UC pharmacy college offers certificate in pediatrics
Fri, February 15, 2019
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Second-year medical student McKenzie Nelson remembers trips to the doctor as a child were far and few between. She grew up in the village of Bloomingburg, nestled in southern Ohio and at least an hour from the nearest pediatrician.
“We were medically underserved,” says Nelson. “I never forgot my mom’s experiences with an emergency surgery when there wasn’t time to travel to a larger hospital. We had to make do with what we had in town. Rural physicians are great. They know how to do things on the fly without all the resources that urban centers typically have.”
Nelson has an admiration for doctors serving rural areas and is studying to someday practice pediatrics in a similar setting. She is among the two dozen medical students who are part of the Rural Health Student Interest Group.
The group started last August and meets about five times a year with activities designed to focus on health issues facing rural areas, offer health-related volunteer opportunities in rural areas and provide medical students shadowing opportunities with health professionals. Sharron DiMario, center director of the Area Health Education Center (AHEC) in the College of Medicine, is the advisor for the Rural Health Student Interest Group. The University of Cincinnati (UC) AHEC is housed in the College of Medicine. Its service area includes the counties of Adams, Brown, Butler, Clermont, Clinton, Hamilton, Highland and Warren. Its mission is to enhance access to quality primary and preventive health care by improving the supply and distribution of health care professionals in underserved rural and urban areas. The center partners with the UC Academic Health Center on inter-professional educational programming.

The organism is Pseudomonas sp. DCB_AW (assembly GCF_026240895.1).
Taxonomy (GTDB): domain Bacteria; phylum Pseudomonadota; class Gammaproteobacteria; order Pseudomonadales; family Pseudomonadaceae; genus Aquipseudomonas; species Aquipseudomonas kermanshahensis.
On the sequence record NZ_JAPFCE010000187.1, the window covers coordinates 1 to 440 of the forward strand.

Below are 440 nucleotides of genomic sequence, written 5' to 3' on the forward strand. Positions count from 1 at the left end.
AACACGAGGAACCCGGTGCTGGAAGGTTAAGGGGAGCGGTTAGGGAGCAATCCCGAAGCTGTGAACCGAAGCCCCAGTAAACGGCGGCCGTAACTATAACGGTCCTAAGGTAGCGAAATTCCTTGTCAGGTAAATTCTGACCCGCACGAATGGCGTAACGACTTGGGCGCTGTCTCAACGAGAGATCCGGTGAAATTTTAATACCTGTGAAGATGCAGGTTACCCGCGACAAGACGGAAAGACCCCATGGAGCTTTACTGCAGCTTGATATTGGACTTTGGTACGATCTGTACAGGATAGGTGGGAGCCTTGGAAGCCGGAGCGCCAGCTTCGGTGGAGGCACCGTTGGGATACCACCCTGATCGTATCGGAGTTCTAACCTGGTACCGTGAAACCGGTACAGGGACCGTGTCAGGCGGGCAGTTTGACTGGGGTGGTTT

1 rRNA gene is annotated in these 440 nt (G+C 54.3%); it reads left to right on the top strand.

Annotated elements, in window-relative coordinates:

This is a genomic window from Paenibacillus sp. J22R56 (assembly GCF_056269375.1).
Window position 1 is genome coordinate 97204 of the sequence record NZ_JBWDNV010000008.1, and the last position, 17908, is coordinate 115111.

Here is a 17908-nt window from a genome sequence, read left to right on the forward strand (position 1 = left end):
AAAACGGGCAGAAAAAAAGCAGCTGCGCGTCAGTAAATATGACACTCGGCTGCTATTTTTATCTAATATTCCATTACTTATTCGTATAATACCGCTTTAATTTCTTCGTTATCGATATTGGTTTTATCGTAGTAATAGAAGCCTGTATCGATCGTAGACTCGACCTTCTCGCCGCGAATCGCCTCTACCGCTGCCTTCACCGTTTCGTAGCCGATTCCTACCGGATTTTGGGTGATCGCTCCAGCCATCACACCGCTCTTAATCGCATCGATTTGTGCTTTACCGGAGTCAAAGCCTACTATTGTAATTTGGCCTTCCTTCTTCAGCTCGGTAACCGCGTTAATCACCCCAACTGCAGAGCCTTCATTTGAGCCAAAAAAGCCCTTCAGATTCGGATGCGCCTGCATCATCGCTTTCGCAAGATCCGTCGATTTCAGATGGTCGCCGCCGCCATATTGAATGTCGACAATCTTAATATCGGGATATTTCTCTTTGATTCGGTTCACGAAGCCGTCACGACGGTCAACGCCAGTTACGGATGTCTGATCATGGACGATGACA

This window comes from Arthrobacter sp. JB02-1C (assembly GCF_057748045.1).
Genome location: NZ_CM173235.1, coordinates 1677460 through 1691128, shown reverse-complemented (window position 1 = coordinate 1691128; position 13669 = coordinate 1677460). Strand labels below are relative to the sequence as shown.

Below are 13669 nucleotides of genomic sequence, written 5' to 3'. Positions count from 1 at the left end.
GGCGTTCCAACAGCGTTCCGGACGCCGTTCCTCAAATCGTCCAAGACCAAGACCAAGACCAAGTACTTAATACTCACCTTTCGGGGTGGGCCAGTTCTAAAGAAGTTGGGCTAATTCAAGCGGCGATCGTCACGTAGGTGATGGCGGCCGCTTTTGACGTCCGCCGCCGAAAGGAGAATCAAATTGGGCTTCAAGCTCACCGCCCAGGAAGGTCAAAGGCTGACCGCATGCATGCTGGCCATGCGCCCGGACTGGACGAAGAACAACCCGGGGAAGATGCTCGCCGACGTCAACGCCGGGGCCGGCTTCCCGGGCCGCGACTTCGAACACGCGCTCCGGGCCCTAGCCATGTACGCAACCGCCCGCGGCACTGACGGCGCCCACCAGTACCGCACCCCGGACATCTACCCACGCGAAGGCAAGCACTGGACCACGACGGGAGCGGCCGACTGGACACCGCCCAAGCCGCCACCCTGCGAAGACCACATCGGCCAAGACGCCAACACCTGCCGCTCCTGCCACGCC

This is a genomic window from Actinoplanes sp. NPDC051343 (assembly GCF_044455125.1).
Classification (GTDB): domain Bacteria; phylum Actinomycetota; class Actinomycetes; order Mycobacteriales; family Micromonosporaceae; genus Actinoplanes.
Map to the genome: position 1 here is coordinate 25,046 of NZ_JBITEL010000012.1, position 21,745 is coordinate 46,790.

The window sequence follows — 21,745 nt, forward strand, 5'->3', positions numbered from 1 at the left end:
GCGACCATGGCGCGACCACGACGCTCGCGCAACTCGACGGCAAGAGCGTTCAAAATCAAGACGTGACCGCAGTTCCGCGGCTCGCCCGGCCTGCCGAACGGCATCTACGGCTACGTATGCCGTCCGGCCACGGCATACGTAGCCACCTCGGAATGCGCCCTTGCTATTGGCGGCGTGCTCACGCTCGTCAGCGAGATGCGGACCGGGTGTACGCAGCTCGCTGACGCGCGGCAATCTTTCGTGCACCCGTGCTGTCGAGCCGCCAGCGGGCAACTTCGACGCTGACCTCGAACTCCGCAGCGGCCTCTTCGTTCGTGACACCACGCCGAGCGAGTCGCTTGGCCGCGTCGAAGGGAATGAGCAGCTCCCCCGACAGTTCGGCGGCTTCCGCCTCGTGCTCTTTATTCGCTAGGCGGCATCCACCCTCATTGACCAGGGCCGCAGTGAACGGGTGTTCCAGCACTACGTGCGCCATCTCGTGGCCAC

“Encouraging tomorrow’s physicians to practice in rural areas is important and the need is great,” says DiMario. “Fifteen to 20 percent of the nation's population lives in a rural area, and access to care is a problem. Rural areas have 39.8 primary care physicians per 100,000 while urban areas have 53.3 primary care physicians per 100,000. Rural physicians are serving a population that’s older, has a lower per capita income and higher rates of mortality as well.”
DiMario adds, “I am excited about the possibilities for our rural health student group.”
Nathan Northern, a second year medical student, says the rural health student interest group held an outreach program in January in which medical students spoke with elementary school children about the dangers of unsupervised use of prescription drugs. Northern says the current opioid crisis has been fueled by misuse of prescription drugs and that the group felt it was important to create a dialogue on the topic.
Northern, Nelson and Andrew Benza, also a second-year medical student, decided to form the rural health student interest group after attending a medical student service organization fair last year and sensing a real need.
“A lot of our academic centers like UC focus on the urban areas, which is wonderful and we have a lot of great outreach programs, but we also wanted to be able to provide something extra for rural areas as well,” says Benza. “In any rural setting there is a shortage of physicians and there are actually more people in the upper age group, an aging population that needs care.”
Top photo by Colleen Kelley/AHC and secondary picture by Lisa Britton/AHC.